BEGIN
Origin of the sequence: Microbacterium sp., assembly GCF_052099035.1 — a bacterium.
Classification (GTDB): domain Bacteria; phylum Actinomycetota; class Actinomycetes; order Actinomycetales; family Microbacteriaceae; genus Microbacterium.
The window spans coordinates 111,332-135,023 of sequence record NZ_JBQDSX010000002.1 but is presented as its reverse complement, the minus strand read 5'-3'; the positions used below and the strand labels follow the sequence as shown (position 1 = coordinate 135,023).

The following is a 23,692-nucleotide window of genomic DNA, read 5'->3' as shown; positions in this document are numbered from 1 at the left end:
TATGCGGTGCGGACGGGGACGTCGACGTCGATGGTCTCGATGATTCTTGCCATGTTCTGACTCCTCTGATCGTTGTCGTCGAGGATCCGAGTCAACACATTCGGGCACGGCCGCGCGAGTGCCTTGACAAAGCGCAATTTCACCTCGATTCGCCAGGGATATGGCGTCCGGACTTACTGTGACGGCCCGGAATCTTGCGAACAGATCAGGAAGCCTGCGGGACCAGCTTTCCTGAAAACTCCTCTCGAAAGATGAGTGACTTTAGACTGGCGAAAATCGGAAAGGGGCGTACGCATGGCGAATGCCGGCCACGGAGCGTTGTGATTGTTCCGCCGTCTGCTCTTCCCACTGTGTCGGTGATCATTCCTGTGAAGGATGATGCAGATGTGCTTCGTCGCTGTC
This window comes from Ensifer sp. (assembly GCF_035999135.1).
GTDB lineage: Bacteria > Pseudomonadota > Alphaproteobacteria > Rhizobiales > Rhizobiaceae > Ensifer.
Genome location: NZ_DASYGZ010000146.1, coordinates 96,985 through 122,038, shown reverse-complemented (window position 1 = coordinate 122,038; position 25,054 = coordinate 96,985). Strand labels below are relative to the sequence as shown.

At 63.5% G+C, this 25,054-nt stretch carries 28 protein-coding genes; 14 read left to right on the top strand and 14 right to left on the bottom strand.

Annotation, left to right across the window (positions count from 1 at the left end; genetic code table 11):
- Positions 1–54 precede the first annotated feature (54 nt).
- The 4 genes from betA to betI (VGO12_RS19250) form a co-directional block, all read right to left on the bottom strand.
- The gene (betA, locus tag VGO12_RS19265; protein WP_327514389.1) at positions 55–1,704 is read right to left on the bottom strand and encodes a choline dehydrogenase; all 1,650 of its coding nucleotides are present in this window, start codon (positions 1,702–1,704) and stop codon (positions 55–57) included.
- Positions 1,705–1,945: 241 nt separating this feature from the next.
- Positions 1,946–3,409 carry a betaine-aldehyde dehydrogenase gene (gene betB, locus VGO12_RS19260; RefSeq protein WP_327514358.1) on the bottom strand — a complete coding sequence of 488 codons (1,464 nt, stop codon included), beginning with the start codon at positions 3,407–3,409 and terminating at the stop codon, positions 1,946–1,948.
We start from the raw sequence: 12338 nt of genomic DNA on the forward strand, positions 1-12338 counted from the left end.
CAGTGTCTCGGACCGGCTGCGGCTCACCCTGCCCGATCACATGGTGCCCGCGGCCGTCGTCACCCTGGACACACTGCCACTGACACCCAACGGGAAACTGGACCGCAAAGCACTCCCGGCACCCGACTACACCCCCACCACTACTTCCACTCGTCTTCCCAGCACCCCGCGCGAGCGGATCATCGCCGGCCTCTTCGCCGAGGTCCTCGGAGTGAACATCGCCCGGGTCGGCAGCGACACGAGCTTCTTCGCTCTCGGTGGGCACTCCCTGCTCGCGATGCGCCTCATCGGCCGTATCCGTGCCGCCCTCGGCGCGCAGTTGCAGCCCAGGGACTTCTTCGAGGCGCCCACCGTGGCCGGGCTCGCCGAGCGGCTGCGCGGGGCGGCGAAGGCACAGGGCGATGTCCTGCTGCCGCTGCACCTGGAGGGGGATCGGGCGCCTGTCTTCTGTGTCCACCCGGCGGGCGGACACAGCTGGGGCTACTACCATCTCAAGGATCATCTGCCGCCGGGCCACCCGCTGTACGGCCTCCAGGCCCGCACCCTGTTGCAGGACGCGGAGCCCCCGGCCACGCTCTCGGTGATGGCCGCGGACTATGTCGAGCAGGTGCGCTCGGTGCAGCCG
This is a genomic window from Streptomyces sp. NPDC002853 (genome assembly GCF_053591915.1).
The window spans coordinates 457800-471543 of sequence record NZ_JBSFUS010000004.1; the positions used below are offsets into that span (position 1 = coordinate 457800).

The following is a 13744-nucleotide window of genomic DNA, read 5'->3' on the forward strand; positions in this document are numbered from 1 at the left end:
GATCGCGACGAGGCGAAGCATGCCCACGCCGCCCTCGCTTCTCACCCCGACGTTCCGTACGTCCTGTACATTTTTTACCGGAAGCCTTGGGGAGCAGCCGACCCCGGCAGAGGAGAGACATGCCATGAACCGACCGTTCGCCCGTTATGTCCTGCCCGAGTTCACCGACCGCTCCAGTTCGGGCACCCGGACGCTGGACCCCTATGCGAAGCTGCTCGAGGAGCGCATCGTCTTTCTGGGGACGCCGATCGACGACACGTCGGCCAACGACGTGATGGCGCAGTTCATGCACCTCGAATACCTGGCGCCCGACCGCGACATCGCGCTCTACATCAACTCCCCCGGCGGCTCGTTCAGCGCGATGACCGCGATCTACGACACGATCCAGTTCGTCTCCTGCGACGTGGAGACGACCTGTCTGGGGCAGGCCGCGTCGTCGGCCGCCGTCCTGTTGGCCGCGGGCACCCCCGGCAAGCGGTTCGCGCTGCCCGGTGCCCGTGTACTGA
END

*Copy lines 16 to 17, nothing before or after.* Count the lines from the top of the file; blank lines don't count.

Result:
We start from the raw sequence: 12338 nt of genomic DNA on the forward strand, positions 1-12338 counted from the left end.
CAGTGTCTCGGACCGGCTGCGGCTCACCCTGCCCGATCACATGGTGCCCGCGGCCGTCGTCACCCTGGACACACTGCCACTGACACCCAACGGGAAACTGGACCGCAAAGCACTCCCGGCACCCGACTACACCCCCACCACTACTTCCACTCGTCTTCCCAGCACCCCGCGCGAGCGGATCATCGCCGGCCTCTTCGCCGAGGTCCTCGGAGTGAACATCGCCCGGGTCGGCAGCGACACGAGCTTCTTCGCTCTCGGTGGGCACTCCCTGCTCGCGATGCGCCTCATCGGCCGTATCCGTGCCGCCCTCGGCGCGCAGTTGCAGCCCAGGGACTTCTTCGAGGCGCCCACCGTGGCCGGGCTCGCCGAGCGGCTGCGCGGGGCGGCGAAGGCACAGGGCGATGTCCTGCTGCCGCTGCACCTGGAGGGGGATCGGGCGCCTGTCTTCTGTGTCCACCCGGCGGGCGGACACAGCTGGGGCTACTACCATCTCAAGGATCATCTGCCGCCGGGCCACCCGCTGTACGGCCTCCAGGCCCGCACCCTGTTGCAGGACGCGGAGCCCCCGGCCACGCTCTCGGTGATGGCCGCGGACTATGTCGAGCAGGTGCGCTCGGTGCAGCCG